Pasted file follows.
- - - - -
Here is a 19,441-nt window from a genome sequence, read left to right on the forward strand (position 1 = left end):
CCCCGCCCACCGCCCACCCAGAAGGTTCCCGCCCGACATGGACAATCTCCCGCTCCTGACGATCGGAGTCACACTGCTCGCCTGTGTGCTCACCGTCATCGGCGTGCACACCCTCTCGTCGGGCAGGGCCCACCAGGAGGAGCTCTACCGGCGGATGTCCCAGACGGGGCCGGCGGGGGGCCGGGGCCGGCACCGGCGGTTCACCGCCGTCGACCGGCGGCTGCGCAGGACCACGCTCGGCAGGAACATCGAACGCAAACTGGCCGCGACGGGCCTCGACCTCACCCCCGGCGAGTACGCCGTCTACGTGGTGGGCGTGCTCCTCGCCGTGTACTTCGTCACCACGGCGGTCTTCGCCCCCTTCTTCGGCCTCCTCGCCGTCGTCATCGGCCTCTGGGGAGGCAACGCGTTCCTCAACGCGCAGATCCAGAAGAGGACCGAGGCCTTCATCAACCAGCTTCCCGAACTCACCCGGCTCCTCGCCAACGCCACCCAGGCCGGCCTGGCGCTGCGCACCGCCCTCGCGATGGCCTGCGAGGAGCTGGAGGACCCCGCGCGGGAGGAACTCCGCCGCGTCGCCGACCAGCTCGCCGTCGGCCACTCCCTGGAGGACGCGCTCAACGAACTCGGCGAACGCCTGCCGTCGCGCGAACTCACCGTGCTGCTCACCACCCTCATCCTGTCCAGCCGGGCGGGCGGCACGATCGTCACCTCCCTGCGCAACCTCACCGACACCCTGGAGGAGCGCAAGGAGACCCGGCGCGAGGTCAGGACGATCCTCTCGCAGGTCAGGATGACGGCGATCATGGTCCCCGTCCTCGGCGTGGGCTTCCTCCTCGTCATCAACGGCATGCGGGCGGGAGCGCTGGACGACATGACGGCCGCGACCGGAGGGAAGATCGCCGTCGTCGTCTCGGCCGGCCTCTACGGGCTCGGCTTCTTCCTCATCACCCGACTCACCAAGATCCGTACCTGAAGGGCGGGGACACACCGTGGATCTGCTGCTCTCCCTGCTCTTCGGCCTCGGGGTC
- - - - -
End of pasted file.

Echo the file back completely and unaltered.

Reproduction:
Here is a 19,441-nt window from a genome sequence, read left to right on the forward strand (position 1 = left end):
CCCCGCCCACCGCCCACCCAGAAGGTTCCCGCCCGACATGGACAATCTCCCGCTCCTGACGATCGGAGTCACACTGCTCGCCTGTGTGCTCACCGTCATCGGCGTGCACACCCTCTCGTCGGGCAGGGCCCACCAGGAGGAGCTCTACCGGCGGATGTCCCAGACGGGGCCGGCGGGGGGCCGGGGCCGGCACCGGCGGTTCACCGCCGTCGACCGGCGGCTGCGCAGGACCACGCTCGGCAGGAACATCGAACGCAAACTGGCCGCGACGGGCCTCGACCTCACCCCCGGCGAGTACGCCGTCTACGTGGTGGGCGTGCTCCTCGCCGTGTACTTCGTCACCACGGCGGTCTTCGCCCCCTTCTTCGGCCTCCTCGCCGTCGTCATCGGCCTCTGGGGAGGCAACGCGTTCCTCAACGCGCAGATCCAGAAGAGGACCGAGGCCTTCATCAACCAGCTTCCCGAACTCACCCGGCTCCTCGCCAACGCCACCCAGGCCGGCCTGGCGCTGCGCACCGCCCTCGCGATGGCCTGCGAGGAGCTGGAGGACCCCGCGCGGGAGGAACTCCGCCGCGTCGCCGACCAGCTCGCCGTCGGCCACTCCCTGGAGGACGCGCTCAACGAACTCGGCGAACGCCTGCCGTCGCGCGAACTCACCGTGCTGCTCACCACCCTCATCCTGTCCAGCCGGGCGGGCGGCACGATCGTCACCTCCCTGCGCAACCTCACCGACACCCTGGAGGAGCGCAAGGAGACCCGGCGCGAGGTCAGGACGATCCTCTCGCAGGTCAGGATGACGGCGATCATGGTCCCCGTCCTCGGCGTGGGCTTCCTCCTCGTCATCAACGGCATGCGGGCGGGAGCGCTGGACGACATGACGGCCGCGACCGGAGGGAAGATCGCCGTCGTCGTCTCGGCCGGCCTCTACGGGCTCGGCTTCTTCCTCATCACCCGACTCACCAAGATCCGTACCTGAAGGGCGGGGACACACCGTGGATCTGCTGCTCTCCCTGCTCTTCGGCCTCGGGGTC